After last week’s lament about the lack of big, bold, positive vision coming from the present Republican candidates, I was encouraged today by news of some Republicans beginning to wake up and dream dreams:

Mitch Daniels at ABC News:

The problem I would worry about, and have all along, is that our side might not offer a bold enough and specific enough and constructive enough and, I would say, inclusive enough alternative to America.

Jeb Bush in the same article:

It’s a little troubling sometimes when people are appealing to people’s fears and emotion rather than trying to get them to look over the horizon for a broader perspective, and that’s kind of where we are.

John Huntsman at the New Yorker:

I was thinking last night as we were watching some of the debate play out, gone are the days when the Republican Party used to put forward big, bold, visionary stuff. I thought about Eisenhower and the Interstate. I thought about forty years ago this month when Richard Nixon stepped off the plane in China and changed the world by that balance of power relationship. You think about Ronald Reagan bringing an end to the Cold War. A lot of big bold visionary stuff locked up in the history of the Republican party…

I think we’re going to have problems politically until we get some sort of third-party movement or some alternative voice out there that can put forward new ideas…Someone’s going to step up at some point and they are going to say, “We’ve had enough of this.” The real issues are not being addressed and it’s time we put forward an alternative vision of bold thinking.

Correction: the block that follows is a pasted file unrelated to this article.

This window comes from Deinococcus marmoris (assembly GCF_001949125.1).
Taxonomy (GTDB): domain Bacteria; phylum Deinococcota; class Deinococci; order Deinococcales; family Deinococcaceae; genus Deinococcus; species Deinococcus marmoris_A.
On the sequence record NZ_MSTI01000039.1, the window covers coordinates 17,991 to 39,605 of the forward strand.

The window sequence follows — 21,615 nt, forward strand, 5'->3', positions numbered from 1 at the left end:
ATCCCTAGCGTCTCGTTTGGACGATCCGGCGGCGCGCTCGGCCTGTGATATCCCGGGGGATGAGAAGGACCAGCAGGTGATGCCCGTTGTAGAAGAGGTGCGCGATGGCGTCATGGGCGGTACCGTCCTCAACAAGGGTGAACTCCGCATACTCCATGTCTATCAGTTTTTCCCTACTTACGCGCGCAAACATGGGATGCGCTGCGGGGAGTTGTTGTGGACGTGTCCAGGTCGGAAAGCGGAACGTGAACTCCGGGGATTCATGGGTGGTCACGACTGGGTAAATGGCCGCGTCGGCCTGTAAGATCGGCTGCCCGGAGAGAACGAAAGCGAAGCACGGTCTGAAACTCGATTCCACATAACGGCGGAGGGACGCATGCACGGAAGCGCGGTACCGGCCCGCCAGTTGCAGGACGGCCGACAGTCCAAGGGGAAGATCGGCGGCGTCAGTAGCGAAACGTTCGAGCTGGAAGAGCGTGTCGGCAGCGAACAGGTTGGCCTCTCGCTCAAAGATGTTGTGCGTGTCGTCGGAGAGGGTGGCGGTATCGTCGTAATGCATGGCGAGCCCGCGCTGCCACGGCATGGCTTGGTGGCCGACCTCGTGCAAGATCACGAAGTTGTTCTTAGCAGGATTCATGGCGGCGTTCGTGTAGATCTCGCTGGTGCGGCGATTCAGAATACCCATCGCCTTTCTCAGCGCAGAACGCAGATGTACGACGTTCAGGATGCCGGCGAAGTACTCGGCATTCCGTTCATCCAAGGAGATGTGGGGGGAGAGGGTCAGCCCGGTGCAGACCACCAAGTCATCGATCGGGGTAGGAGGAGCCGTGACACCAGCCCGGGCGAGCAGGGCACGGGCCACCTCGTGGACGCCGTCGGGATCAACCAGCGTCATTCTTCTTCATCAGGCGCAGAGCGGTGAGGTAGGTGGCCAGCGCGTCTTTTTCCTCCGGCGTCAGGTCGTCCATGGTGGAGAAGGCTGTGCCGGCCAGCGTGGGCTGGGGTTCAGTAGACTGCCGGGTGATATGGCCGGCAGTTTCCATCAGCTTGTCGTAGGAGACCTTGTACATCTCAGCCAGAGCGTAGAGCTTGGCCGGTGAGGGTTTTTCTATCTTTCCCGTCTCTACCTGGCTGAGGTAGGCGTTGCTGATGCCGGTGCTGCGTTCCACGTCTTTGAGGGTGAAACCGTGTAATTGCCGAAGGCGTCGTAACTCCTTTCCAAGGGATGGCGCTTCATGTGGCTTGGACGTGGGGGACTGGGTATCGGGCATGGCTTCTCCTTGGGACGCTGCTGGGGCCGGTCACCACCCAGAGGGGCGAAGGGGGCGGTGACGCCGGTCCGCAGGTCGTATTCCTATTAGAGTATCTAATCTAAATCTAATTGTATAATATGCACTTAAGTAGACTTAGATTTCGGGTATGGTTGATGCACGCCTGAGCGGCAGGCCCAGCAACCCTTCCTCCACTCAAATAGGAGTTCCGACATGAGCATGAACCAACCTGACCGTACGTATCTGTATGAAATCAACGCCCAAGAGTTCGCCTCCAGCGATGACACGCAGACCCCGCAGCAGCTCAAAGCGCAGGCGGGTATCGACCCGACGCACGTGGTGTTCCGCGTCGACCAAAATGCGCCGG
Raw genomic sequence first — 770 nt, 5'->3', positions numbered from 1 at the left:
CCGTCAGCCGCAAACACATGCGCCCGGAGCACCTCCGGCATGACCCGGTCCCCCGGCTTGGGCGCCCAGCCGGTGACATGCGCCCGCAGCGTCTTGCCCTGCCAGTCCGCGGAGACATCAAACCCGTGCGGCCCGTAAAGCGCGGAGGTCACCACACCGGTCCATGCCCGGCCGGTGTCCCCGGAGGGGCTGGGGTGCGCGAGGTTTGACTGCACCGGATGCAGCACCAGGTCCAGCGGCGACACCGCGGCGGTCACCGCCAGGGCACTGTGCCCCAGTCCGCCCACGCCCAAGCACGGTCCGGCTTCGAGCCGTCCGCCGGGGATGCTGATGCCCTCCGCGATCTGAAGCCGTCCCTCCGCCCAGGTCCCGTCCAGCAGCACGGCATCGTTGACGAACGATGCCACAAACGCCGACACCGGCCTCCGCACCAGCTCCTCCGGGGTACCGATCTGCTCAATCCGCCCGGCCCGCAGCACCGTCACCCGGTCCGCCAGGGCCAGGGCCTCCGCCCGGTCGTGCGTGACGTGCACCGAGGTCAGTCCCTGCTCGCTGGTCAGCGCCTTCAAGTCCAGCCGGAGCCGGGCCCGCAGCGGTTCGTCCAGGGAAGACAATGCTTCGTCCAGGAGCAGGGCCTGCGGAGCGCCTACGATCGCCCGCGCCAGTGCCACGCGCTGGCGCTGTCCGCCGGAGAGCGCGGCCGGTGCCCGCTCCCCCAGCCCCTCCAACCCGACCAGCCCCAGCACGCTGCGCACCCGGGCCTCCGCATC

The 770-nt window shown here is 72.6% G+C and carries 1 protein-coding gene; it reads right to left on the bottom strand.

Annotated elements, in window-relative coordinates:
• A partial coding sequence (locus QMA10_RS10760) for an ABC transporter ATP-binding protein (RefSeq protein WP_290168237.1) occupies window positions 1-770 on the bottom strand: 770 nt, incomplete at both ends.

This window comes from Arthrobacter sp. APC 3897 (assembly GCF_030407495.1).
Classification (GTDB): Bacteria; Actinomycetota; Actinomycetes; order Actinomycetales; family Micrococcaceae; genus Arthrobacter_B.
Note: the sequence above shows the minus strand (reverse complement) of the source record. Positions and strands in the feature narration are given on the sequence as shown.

William Schambra is Director of the Hudson Institute’s Bradley Center for Philanthropy and Civic Renewal. Writing in The Chroncile of Philanthropy about the caricature of conservatives as uncaring, hardhearted skinflints, he says:

Conservative philanthropy once helped dispel that stereotype by developing thoughtful private approaches to poverty. Unhappily, it now simply reinforces unfavorable impressions by focusing on short-term political advocacy rather than long-term civic problem solving…But now the patient pursuit of long-term vision has given way to the lunge for an immediate legislative or electoral win on a specific, narrow-bore issue closely reflecting conservative ideology…The quick political pay-off has replaced the gradual reshaping of the social and cultural environment.”

Still hoping that one of the present candidates manages to rise above the fray, think big and bold, and refuse to come back down into the mud.

  • David Murray (Isle of Lewis)

    Who is your preferred Republican candidate at the moment? Having read the BBC analysis of the candidates which covered their stances on moral issues and gave brief descriptions of their character I was pretty excited about Santorum! That was until I discovered he was Roman Catholic! Ron Paul perhaps?

  • David Murray

    Not enthused about any, David. Went to hear Santorum last night. He was better than I expected but still underwhelming.